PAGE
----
The death of a professor and pastor

The death of a professor and pastor

By Dele Sobowale
“Politicians are their own grave-diggers.”—Will Rogers, 1879-1935.
The late American humorist never had Nigerian politicians in mind when he made that prescient remark about politicians. But, it would appear as if most Nigerian politicians are hell-bent on proving him right. And, in my almost sixty four years of observing them closely, it would appear that the cast of characters at the top of the political pyramid keeps getting worse with each election. That observation leads to one frightening question: is the black man not created for democracy to thrive on our continent?
Before you unsheathe your dagger and come for my heart, please look around. When late British Prime Minister, Harold Macmillan, addressed the apartheid South African Parliament, on February 3, 1960, he proclaimed that “the wind of change is blowing throughout the [African] continent. Whether we like it or not, the growth of political consciousness is a political fact.” A little over half a century, fifty-eight years to be exact, after that declaration, we Africans can ask ourselves if the predicted “political consciousness had taken hold on the continent.
The betrayal of the people started early. Virtually all the African leaders who were in the fore-front of the struggle for independence, shouting “democracy, equality, justice, brotherhood ended up as dictators or sit-down tyrants – Nkrumah, Kenyata, Banda, Toure, Jawara, Kaunda, Obote, Mugabe, Mengistu,Tubman etc etc. Almost invariably they have had to be removed by military coups or death. When the people are divinely delivered from the devilish autocrats, another son of the devil takes over – Arap Moi, Museveni, Campaore, Jameh, Taylor etc. No other continent has had that sordid history depitcting a people who are mentally allergic to the freedoms and benefits democracy brings. Everywhere, every monster finds people willing to help him subjugate the people; and everywhere docile Africans are ever ready to submit to the heartless slave masters ruling them for long periods. That explains why Cameroun and Uganda are still in bondage and why it took so long for Zimbabwe to get rid of an old man who was exhibiting the imbecilities of advanced age.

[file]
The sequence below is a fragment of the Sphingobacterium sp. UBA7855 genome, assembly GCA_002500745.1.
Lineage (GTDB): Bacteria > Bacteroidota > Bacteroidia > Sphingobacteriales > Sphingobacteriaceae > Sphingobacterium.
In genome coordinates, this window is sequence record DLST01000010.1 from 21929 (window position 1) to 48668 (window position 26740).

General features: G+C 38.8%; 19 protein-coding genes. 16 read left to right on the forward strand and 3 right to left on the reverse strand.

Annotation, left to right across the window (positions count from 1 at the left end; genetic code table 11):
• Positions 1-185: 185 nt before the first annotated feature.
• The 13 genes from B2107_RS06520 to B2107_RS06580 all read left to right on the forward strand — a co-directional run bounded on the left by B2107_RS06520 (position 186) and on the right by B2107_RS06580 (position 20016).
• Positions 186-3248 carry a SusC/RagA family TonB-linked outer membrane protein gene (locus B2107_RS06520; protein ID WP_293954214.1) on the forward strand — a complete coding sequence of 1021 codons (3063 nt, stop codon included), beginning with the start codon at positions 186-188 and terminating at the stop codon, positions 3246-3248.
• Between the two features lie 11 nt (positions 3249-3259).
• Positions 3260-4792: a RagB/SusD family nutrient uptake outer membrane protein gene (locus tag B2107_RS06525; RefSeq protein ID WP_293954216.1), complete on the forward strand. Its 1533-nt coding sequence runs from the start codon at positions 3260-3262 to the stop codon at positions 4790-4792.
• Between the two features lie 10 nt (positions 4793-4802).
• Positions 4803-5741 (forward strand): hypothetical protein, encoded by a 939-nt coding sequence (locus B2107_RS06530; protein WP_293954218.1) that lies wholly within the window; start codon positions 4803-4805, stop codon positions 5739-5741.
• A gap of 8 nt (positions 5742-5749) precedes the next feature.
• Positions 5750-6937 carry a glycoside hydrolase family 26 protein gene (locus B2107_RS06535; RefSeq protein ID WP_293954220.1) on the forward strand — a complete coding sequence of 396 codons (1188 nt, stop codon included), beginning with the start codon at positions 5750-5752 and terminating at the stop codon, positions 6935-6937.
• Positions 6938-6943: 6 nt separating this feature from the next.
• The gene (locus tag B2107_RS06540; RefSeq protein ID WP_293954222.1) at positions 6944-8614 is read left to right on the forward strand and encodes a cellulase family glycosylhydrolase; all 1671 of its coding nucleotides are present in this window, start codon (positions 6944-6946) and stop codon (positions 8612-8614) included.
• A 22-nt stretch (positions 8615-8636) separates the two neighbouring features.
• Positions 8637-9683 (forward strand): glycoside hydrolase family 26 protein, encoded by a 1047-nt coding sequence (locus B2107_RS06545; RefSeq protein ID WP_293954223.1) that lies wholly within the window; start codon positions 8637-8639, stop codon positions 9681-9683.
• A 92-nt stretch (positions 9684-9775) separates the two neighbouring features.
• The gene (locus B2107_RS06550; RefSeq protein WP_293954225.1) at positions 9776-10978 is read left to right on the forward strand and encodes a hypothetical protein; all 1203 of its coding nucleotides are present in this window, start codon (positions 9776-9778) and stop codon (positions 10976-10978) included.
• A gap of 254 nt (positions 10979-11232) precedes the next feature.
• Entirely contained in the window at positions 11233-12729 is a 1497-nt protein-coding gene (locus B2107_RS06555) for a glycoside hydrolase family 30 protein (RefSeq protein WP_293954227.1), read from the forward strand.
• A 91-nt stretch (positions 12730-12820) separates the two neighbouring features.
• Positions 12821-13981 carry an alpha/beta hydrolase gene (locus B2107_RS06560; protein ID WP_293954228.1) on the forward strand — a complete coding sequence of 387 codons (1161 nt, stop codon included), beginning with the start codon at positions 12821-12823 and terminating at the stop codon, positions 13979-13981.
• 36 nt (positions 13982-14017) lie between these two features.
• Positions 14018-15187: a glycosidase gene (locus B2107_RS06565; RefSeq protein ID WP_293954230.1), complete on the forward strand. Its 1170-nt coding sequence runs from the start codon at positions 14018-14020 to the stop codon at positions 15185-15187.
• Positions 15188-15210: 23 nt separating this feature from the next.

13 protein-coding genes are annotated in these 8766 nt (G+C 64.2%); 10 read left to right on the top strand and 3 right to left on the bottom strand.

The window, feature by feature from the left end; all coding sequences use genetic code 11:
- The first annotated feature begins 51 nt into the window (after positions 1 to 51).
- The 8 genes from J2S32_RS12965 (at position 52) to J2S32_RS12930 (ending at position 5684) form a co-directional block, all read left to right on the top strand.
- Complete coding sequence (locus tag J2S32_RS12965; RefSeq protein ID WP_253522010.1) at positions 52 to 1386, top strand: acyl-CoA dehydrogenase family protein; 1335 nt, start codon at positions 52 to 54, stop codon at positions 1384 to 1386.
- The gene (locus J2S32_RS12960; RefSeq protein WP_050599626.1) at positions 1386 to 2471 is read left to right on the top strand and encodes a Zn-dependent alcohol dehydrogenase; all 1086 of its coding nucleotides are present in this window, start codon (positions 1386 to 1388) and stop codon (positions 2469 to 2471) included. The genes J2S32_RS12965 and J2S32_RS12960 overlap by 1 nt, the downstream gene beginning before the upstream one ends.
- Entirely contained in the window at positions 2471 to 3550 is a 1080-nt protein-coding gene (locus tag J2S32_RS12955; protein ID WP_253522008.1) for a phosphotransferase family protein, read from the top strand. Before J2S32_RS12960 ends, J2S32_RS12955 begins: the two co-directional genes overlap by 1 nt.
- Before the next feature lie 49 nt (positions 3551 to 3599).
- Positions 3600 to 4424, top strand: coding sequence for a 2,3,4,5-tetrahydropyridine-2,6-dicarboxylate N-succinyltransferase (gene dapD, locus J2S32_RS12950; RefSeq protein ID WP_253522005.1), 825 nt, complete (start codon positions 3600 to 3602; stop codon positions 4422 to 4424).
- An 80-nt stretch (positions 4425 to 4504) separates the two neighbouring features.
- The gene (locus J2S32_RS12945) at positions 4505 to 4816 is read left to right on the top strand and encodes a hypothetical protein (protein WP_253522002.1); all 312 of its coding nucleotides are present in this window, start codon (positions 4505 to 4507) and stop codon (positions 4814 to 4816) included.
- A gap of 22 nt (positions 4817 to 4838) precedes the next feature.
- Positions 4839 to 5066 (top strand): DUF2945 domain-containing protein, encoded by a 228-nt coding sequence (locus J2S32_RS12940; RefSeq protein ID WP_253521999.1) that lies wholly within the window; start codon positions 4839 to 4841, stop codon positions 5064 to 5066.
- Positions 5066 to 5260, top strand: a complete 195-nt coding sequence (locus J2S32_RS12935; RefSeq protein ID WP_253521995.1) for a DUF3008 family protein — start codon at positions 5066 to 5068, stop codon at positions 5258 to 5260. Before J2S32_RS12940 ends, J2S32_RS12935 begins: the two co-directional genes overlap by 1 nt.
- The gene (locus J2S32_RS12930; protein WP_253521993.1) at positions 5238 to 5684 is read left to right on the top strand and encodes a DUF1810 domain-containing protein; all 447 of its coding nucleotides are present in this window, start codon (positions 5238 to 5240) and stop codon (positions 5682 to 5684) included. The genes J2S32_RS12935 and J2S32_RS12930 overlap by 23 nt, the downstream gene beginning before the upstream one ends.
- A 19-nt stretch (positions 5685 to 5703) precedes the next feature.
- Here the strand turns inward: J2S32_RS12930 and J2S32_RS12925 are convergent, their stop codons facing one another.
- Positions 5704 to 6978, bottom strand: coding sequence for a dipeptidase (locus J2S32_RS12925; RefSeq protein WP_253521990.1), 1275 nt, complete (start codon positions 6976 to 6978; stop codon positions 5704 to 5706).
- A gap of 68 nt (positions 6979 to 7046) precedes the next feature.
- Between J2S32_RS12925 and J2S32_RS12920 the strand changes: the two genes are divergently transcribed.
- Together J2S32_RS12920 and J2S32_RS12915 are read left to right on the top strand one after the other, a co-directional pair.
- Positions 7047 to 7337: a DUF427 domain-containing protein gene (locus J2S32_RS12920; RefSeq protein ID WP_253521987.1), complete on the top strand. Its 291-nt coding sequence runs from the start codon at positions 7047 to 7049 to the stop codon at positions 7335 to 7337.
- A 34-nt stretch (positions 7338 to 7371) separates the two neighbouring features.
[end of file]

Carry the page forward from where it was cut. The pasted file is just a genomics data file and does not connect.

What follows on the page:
Usually they come as emancipators of their people from oppression – real and imagined. They end up visiting worse atrocities on their people than the colonialists ever did. In all instances, the regime and its long tenure are built on tissues of barefaced and shameless lies generously spread around by the leaders of the political party. Kwame Nkruman was a perfect example. The falsehood which sustained his grip on power was broadcast by people like Krobo Edusei. Never mind that he later dealt with them, just as our own Abacha almost slaughtered Generals Diya, Adisa, Olanrewaju and co. There is never a dearth of people eager to spread whoppers to remain in the corridors of power.
“When faith is lost, when honour dies, the man is dead”, said John Whittier, 1807-1892. The American writer was making a statement at a time when honour counted for much in society. Since then, integrity, like most decent human attributes, has been devalued like the Naira. In the 1800s, it was the low class individuals who traded self-esteem for “filthy lucre”. Those were the days when “a good name is better than silver or gold.” Good citizens were exempted from avarice. Not any more. Then, there were certain groups of people whose character was assumed to be above reproach. Their word, given in testimony, was better than gold.  Among them were professors.